In his 1979 release, Discovering Japan, Graham Parker sang that “after all the urges some kind of truth emerges”, which would seem to be the case for Japanese casino legislation as coalition partners, the LDP and Komeito reached a consensus on a number of key points, paving the way for a vote on the IR Implementation Bill by May.
Following meetings in March and April to hammer out new rules that could pave the way for the country’s first casinos, Japan’s ruling coalition parties have now resolved the final two of 11 outstanding policy issues.
This clears the way for the Liberal Democratic party (LDP) to move forward with its aim of introducing the Integrated Resorts (IR) Implementation Bill by May, in line with its target of passing the bill before the end of the current ordinary session on 20 June.
“When we talk about the Japanese market it’s often discussed in the terms of a multi-billion dollar market, when operators speak to the investment base the number you hear most often is $10bn and up – but the ability to invest that kind of capital will really depend on the language in the bill,” explained Jan Jones, EVP of Public Policy at Caesars Entertainment.
In meetings on 2-3 April, lawmakers from the LDP and its coalition partner Komeito agreed to a fixed tax rate of 30 percent on GGR, although the national government will still need to confirm this decision.
The parties also reached an agreement on a JPY5,000 (US$47) entry fee per person for Japanese residents. Komeito had previously recommended a casino entrance fee of JPY8,000 ($75) for 24-hour access, on par with that of Singapore.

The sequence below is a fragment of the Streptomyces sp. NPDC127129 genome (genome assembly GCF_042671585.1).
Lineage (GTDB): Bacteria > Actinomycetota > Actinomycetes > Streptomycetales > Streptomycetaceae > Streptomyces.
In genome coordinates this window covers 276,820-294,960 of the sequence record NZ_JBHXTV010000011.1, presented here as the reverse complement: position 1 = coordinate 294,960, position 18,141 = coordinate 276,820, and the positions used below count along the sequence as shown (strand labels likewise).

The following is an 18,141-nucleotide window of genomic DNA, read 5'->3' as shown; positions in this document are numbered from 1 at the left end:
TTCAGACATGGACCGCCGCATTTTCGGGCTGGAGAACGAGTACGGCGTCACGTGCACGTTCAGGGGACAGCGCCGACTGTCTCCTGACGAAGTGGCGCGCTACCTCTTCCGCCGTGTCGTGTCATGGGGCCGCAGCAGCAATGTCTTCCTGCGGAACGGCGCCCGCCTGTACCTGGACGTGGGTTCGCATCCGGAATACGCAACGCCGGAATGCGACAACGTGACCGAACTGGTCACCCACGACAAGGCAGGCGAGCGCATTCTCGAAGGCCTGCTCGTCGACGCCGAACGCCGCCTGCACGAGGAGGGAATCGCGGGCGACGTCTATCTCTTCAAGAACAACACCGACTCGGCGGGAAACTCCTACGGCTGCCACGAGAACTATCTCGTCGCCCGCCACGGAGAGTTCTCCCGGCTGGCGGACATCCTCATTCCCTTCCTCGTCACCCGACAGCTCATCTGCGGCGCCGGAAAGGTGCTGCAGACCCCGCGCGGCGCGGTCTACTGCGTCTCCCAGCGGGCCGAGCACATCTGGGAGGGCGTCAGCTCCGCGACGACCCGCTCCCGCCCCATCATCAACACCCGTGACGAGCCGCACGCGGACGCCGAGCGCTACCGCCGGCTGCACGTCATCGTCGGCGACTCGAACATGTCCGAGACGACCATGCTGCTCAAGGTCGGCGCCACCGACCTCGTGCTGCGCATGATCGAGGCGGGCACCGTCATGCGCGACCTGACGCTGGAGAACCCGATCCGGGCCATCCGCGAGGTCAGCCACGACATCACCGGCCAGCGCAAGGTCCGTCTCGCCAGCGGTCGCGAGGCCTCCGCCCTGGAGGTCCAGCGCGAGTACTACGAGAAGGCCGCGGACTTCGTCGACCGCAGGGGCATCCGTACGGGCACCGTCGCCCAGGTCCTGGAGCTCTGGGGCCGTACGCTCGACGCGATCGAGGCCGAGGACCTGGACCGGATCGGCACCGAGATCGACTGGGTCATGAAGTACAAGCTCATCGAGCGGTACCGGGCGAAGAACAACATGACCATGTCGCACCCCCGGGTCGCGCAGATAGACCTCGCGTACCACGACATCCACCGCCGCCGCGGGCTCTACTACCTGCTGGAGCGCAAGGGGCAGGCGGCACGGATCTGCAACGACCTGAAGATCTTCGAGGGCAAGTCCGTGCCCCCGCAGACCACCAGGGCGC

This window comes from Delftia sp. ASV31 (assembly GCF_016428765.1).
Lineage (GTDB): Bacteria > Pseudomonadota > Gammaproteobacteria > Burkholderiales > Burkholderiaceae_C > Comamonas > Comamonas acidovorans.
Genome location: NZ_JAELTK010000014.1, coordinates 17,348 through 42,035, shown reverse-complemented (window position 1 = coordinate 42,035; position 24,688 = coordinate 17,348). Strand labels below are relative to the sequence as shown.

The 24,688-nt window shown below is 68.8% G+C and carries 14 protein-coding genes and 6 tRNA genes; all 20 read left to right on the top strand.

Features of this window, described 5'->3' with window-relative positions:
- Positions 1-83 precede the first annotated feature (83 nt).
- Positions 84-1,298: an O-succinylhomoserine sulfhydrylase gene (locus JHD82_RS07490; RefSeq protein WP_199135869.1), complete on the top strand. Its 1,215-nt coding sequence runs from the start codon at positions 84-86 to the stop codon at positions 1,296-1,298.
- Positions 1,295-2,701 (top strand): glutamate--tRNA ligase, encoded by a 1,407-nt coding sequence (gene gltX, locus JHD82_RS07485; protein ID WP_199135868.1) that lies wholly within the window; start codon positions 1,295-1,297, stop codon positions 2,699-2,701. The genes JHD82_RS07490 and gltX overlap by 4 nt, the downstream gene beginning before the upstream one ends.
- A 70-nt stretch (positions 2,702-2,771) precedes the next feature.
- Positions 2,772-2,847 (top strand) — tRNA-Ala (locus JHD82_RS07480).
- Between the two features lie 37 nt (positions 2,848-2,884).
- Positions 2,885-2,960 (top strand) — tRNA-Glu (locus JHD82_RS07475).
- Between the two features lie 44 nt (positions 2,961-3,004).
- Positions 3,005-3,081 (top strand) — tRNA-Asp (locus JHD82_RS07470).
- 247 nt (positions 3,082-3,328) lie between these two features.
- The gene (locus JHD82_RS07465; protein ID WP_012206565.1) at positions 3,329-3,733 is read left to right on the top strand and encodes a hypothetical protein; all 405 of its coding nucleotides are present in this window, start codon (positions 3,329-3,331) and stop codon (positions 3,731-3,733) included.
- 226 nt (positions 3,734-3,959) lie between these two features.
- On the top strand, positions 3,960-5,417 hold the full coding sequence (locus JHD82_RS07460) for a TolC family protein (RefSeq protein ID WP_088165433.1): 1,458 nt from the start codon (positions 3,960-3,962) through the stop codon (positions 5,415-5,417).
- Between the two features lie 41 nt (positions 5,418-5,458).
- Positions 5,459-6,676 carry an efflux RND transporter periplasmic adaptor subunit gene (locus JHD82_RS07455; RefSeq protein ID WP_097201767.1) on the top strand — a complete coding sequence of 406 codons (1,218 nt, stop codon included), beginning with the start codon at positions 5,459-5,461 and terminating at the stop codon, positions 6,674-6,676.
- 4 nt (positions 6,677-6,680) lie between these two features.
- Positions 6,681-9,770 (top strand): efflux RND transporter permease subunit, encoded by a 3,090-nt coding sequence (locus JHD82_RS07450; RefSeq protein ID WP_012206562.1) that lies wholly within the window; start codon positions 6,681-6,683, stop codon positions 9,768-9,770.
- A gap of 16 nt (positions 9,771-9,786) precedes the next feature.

Another major area of compromise has been the number of integrated resort licences to be issued, with the parties now agreeing on three licences for the first phase.
The LDP had originally pushed for four or five licences, while Buddhist-backed Komeito argued in favour of a more conservative approach to the introduction of integrated resorts, instead proposing that just two licences be issued initially.
The LDP also maintained its stance that regional locations should be considered for the first wave of resorts.
A key point of concern for operators was gaming floor size restrictions. The parties agreed a relative limit for the gaming floor area as three percent of gross floor area, based on the LDP’s proposal.
In an earlier meeting on 27 March, lawmakers agreed to restrict weekly visits to three and monthly visits to 10, and that Japan’s My Number identification card should be used to verify entry by locals instead of biometric checks.
A number of other outstanding points have also now been ironed out, with the parties establishing that the industry should be overseen by a five-member casino commission, while the IR Implementation Bill should be reviewed by parliament after seven years.
Melco Resorts and Entertainment’s CEO and chairman Lawrence Ho has suggested that the bidding process for a Japan casino licence could take place between 2019 and 2020, if the country’s parliament approves the Integrated Resorts (IR) Implementation Bill by mid-2018.
“If by mid-year they can pass the bill, that will really kick start the bidding process …in 2019 to 2020, they will be able to have the bidding process to decide who is the winner,” Ho stated, speaking to Hong Kong’s RTHK radio station.